When Relieving Suffering Means Removing Legal Burdens

Patients with with life-limiting illnesses experience emotional distress not just from physical pain. Pressing concerns can include the future of their property, access to health services and social benefits, care of their children, patient confidentiality, and how much freedom they will have to choose their treatment.

Addressing these legal concerns is part of palliative care’s holistic approach. Palliative care aims to improve the quality of life for these patients and families by relieving suffering through physical, spiritual, and psychosocial support.

That’s why the Kenya Hospices and Palliative Care Association (KEHPCA) began training health care providers to become paralegals. It empowers them to identify legal issues, give basic legal advice—like how to draft a will or establish power of attorney—and refer more complicated cases to pro-bono lawyers.

KEHPCA has now trained over 300 paralegals and established a pro-bono network of attorneys with relevant expertise. The organization also developed a series of informational pamphlets that cover how to draft a will, patients’ rights, and power of attorney.

In the video above, Nyeri Hospice shows how legal services can be integrated into care for patients and their families, both at the hospice and at home. Pro-bono attorneys run legal aid clinics at the hospice and follow up with patients on a personal basis as needed. And Nyeri’s health care providers include legal assessment as a component of care when visiting a patient at home.

Addressing the legal needs of patients and families offers peace of mind. This in turn improves health and well-being. Human dignity, in illness and at the end of life, must remain at the center. 

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Legal aspects in palliative care is one of the key element to improve quality of life for these patients and families. Health workers and other legal fraternity need to be aware of this.

Hospice care and palliative care are so important, more so now as people all around the world are now living longer. Hospice and palliative care helps people live and die with dignity and comfort. This is a wonderful story that I hope to see more of. As a photographer, I appreciate the quality of work and the story. As a person, I feel the emotion.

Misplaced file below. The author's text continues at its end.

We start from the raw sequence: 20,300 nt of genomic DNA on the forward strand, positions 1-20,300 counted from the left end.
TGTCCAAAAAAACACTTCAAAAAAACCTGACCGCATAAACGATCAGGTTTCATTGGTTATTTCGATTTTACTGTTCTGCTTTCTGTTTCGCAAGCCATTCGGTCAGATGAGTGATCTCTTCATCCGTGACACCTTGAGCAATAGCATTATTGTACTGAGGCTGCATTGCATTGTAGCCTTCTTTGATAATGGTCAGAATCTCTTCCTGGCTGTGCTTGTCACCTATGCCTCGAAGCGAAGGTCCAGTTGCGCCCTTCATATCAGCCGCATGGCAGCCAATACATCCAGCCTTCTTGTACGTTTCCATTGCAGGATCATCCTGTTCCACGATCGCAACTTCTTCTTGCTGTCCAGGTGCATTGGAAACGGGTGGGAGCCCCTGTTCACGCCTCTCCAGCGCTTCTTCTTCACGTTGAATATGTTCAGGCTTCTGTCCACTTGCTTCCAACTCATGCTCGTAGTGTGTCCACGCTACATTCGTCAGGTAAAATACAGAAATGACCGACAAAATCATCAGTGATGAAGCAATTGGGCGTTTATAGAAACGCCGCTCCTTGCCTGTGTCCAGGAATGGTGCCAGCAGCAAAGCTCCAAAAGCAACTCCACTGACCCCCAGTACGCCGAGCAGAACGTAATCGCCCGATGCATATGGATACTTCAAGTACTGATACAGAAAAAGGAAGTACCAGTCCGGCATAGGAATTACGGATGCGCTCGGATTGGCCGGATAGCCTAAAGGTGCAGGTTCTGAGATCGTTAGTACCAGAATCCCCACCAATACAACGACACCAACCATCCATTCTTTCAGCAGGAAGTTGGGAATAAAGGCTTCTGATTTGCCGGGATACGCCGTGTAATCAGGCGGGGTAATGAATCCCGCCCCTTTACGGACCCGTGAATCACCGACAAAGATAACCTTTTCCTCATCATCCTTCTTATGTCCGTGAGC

it can be a truth story it alway happen in my country,as for me i am to be careful.but God is going to show than out oneday................

Thank you for reminding us that despite the daily struggle for life, economic development and social justice there are moments to stand still and see this last part of life through the eyes of those that already reached it. Good palliative care is a sign of an enlightened community.

Congratulations on producing such a sensitive and wonderful video about palliative care.. I will be showing it to my students who are studying palliative care.

Thank you - Colette (Ireland)

This is a wonderful service, that can be replicated country-wide. continue to support this initiative, which brings dignity to death and the dying.

as a law student in my final year, i am very impressed with the work the society is doing. it removes a great burden and creates confidentiality that not only will a health worker help one pysically but also mentally. keep it up.

Am happy ad proud to be one of this noble profesion staff...lets love life,,ad respect it till the last day.

Hospices should extend their services to other counties, a lot of people are struggling outside here. This will easily remove this great burden and create confidentiality that the health care providers could give not only physical treatment but also mental care. Let them extend their palliative care training to the community at large.

Palliative Care; Helping People die with Dignity!Looking forward to the upcoming 12 November, 2014 Bi Annual National Palliative Care Conference.

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